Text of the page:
Emergency Fund: Why You Absolutely Need One

emergency Fund. Why you need an emergency fund. How to start an emergency fund. Emergency fund 2020. rainy day fund.
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Why do I need an Emergency Fund in 2020? Let’s face it emergencies happen, and they usually happen at the worst possible time. Unexpected expenses can catch you off guard and increase the stress and burden of any emergency. Most emergencies can put you into debt, which can last years or even decades.

Who wouldn’t want to have the money to pay for these unexpected emergencies without the additional stress? The emergency is bad enough without having to worry about how you are going to pay for it!

This is why it’s vital that you have an emergency fund to cover life’s unexpected events!

What is an emergency fund?

Think of an emergency fund as your financial buffer between you and life’s unexpected events. You might have heard of an emergency fund by it’s other commonly used name, a rainy day fund.

This is money you set aside, in addition to your normal savings. That is to be used in case of a financial emergency.

Examples of a financial emergency could include a trip to the emergency room, your air conditioner stops working during the hottest part of the summer, or your car breaks down.

It is used to cover large unexpected expenses that are not planned for. They also cannot be covered under your monthly budget. It is important to save for these unknown emergencies; and your emergency fund is the way you do this!

What are the benefits?

The emergency fund allows you to pay for emergencies without the extra stress and worry of not knowing where you will find the money to pay for it. You can just write a check on the spot stress-free!

It keeps you from going into further debt, while you are trying to get out of debt. Imagine working through your financial goals to become debt free and then an emergency happens. You are then forced to take out a loan and go further into debt. Imagine how that would affect your financial and mental health!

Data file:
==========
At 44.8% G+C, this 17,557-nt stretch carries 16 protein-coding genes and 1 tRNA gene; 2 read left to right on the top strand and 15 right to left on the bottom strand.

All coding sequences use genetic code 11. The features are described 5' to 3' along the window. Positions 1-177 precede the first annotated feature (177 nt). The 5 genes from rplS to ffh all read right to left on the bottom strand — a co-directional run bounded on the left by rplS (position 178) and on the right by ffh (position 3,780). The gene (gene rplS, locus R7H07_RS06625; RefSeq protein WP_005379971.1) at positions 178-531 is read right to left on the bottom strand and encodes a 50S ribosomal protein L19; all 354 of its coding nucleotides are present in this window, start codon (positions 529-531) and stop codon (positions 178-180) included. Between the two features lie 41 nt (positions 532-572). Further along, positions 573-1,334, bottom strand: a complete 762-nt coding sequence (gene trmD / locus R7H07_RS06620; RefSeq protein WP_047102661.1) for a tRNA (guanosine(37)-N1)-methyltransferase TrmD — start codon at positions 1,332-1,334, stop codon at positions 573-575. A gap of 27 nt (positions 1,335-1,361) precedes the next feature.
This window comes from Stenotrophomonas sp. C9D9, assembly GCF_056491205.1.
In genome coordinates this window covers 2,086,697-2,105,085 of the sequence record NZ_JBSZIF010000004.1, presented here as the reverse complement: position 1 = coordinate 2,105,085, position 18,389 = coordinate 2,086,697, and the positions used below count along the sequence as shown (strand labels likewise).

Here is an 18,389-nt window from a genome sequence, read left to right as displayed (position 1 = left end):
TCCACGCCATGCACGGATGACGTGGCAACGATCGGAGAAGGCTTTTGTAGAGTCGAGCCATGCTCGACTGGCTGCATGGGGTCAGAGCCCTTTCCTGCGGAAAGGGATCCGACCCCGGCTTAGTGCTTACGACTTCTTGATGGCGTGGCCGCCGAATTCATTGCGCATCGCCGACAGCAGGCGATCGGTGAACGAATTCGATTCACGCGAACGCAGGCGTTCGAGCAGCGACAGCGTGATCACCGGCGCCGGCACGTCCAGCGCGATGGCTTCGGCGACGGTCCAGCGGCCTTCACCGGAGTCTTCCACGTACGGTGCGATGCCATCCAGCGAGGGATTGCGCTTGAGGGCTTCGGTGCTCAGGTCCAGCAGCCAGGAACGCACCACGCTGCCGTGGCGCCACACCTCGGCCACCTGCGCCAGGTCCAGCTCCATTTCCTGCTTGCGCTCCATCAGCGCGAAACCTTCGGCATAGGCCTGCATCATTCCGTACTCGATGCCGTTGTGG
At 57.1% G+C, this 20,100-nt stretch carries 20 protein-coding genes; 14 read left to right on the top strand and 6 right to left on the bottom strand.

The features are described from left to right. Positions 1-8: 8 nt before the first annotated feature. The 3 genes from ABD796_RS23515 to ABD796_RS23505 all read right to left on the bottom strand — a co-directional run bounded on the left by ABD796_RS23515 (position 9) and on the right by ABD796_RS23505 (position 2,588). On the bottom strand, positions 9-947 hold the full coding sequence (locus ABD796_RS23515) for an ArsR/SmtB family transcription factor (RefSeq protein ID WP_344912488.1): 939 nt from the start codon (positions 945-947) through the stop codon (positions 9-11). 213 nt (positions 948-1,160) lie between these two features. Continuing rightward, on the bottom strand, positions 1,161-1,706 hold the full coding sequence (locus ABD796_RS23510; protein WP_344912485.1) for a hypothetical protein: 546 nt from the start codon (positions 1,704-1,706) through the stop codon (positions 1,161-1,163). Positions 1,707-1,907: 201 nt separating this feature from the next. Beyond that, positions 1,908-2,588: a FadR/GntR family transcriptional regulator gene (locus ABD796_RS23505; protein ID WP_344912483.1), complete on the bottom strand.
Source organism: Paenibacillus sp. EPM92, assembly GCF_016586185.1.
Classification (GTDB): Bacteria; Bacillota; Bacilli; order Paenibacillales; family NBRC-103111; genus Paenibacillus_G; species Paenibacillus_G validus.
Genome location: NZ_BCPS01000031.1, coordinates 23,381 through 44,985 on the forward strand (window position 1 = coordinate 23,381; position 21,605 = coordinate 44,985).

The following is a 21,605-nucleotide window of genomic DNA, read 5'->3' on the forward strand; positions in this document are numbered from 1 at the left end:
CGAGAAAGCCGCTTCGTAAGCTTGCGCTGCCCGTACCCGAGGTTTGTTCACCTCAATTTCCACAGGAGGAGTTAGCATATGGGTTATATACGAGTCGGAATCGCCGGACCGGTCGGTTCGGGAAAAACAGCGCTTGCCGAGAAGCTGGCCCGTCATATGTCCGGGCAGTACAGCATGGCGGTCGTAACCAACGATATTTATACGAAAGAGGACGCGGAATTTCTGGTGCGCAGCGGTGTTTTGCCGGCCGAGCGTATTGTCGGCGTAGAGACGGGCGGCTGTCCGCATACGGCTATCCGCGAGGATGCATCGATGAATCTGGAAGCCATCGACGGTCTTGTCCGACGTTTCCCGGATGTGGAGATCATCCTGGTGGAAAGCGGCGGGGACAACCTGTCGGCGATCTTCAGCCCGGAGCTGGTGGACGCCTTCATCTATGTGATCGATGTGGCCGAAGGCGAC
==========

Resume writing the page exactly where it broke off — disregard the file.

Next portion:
An emergency fund can also ease the pain of unexpected layoffs. It’s in the news all the time of big companies going out of business and laying off their employees. I see it happen all the time from companies I work with.

Having a an emergency fund gives you a financial buffer to find a new job after a layoff, without the worry of losing your home or putting food on the table.

Let’s face it, if you own a home you know that anything that breaks is not cheap! Help protect you and your home in the event that something needs repair or needs to be replaced.

How much money should you have in an emergency fund?

The personal finance guru, Dave Ramsey recommends a fully funded emergency fund should have 3-6 months worth of expenses. This should be enough to cover just about any emergency or give you time to rebound from an unexpected loss of income.

3-6 months of expenses means the bare minimum you need each month to pay your monthly expenses, keep a roof over your head, provide transportation, and put food on your table.

Monthly expenses might include your mortgage/rent payment, electricity, natural gas, water, and car payments. 

Unfortunately monthly expenses do not include things like cable or your sock of the month club (I loved my subscription! Goodbye goofy socks as they are not considered essential in an emergency).

When determining how much to save in your emergency fund do not include things like, eating out at restaurants or fast food establishments.This would be the time to cut all expenses that are not required to live or work.

Ask yourself out loud, “Is this expense essential and absolutely necessary?” This will help you determine what you should include in your calculations.   

When should you use it?